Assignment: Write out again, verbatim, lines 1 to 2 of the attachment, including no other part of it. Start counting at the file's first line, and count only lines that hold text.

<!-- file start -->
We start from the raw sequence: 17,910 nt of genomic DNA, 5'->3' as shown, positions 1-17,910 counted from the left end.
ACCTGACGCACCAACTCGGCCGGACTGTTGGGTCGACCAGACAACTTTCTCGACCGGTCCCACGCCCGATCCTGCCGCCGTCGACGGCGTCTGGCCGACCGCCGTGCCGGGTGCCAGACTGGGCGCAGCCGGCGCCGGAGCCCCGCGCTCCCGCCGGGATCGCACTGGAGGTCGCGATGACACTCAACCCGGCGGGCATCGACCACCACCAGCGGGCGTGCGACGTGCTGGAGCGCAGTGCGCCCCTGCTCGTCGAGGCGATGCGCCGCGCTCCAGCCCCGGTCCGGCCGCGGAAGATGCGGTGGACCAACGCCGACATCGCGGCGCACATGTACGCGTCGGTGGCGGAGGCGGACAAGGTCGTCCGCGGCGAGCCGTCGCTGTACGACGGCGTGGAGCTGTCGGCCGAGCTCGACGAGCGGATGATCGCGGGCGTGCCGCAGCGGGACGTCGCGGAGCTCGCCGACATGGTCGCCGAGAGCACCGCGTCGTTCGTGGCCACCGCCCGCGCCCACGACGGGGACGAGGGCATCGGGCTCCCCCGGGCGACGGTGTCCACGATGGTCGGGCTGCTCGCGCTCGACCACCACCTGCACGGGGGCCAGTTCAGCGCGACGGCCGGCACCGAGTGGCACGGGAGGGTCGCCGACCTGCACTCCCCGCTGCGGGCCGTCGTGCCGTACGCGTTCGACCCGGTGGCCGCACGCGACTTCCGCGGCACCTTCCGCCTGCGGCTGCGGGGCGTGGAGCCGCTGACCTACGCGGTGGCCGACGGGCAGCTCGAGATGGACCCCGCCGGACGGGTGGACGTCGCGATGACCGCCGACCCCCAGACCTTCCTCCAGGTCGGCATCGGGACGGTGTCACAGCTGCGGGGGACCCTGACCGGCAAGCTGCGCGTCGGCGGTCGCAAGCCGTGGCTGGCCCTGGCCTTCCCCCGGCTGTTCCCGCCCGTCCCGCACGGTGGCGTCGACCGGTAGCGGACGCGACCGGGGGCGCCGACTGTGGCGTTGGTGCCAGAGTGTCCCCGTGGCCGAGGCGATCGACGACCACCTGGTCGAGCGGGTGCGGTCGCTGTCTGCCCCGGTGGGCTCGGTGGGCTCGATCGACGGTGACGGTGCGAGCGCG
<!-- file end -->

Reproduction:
We start from the raw sequence: 17,910 nt of genomic DNA, 5'->3' as shown, positions 1-17,910 counted from the left end.
ACCTGACGCACCAACTCGGCCGGACTGTTGGGTCGACCAGACAACTTTCTCGACCGGTCCCACGCCCGATCCTGCCGCCGTCGACGGCGTCTGGCCGACCGCCGTGCCGGGTGCCAGACTGGGCGCAGCCGGCGCCGGAGCCCCGCGCTCCCGCCGGGATCGCACTGGAGGTCGCGATGACACTCAACCCGGCGGGCATCGACCACCACCAGCGGGCGTGCGACGTGCTGGAGCGCAGTGCGCCCCTGCTCGTCGAGGCGATGCGCCGCGCTCCAGCCCCGGTCCGGCCGCGGAAGATGCGGTGGACCAACGCCGACATCGCGGCGCACATGTACGCGTCGGTGGCGGAGGCGGACAAGGTCGTCCGCGGCGAGCCGTCGCTGTACGACGGCGTGGAGCTGTCGGCCGAGCTCGACGAGCGGATGATCGCGGGCGTGCCGCAGCGGGACGTCGCGGAGCTCGCCGACATGGTCGCCGAGAGCACCGCGTCGTTCGTGGCCACCGCCCGCGCCCACGACGGGGACGAGGGCATCGGGCTCCCCCGGGCGACGGTGTCCACGATGGTCGGGCTGCTCGCGCTCGACCACCACCTGCACGGGGGCCAGTTCAGCGCGACGGCCGGCACCGAGTGGCACGGGAGGGTCGCCGACCTGCACTCCCCGCTGCGGGCCGTCGTGCCGTACGCGTTCGACCCGGTGGCCGCACGCGACTTCCGCGGCACCTTCCGCCTGCGGCTGCGGGGCGTGGAGCCGCTGACCTACGCGGTGGCCGACGGGCAGCTCGAGATGGACCCCGCCGGACGGGTGGACGTCGCGATGACCGCCGACCCCCAGACCTTCCTCCAGGTCGGCATCGGGACGGTGTCACAGCTGCGGGGGACCCTGACCGGCAAGCTGCGCGTCGGCGGTCGCAAGCCGTGGCTGGCCCTGGCCTTCCCCCGGCTGTTCCCGCCCGTCCCGCACGGTGGCGTCGACCGGTAGCGGACGCGACCGGGGGCGCCGACTGTGGCGTTGGTGCCAGAGTGTCCCCGTGGCCGAGGCGATCGACGACCACCTGGTCGAGCGGGTGCGGTCGCTGTCTGCCCCGGTGGGCTCGGTGGGCTCGATCGACGGTGACGGTGCGAGCGCG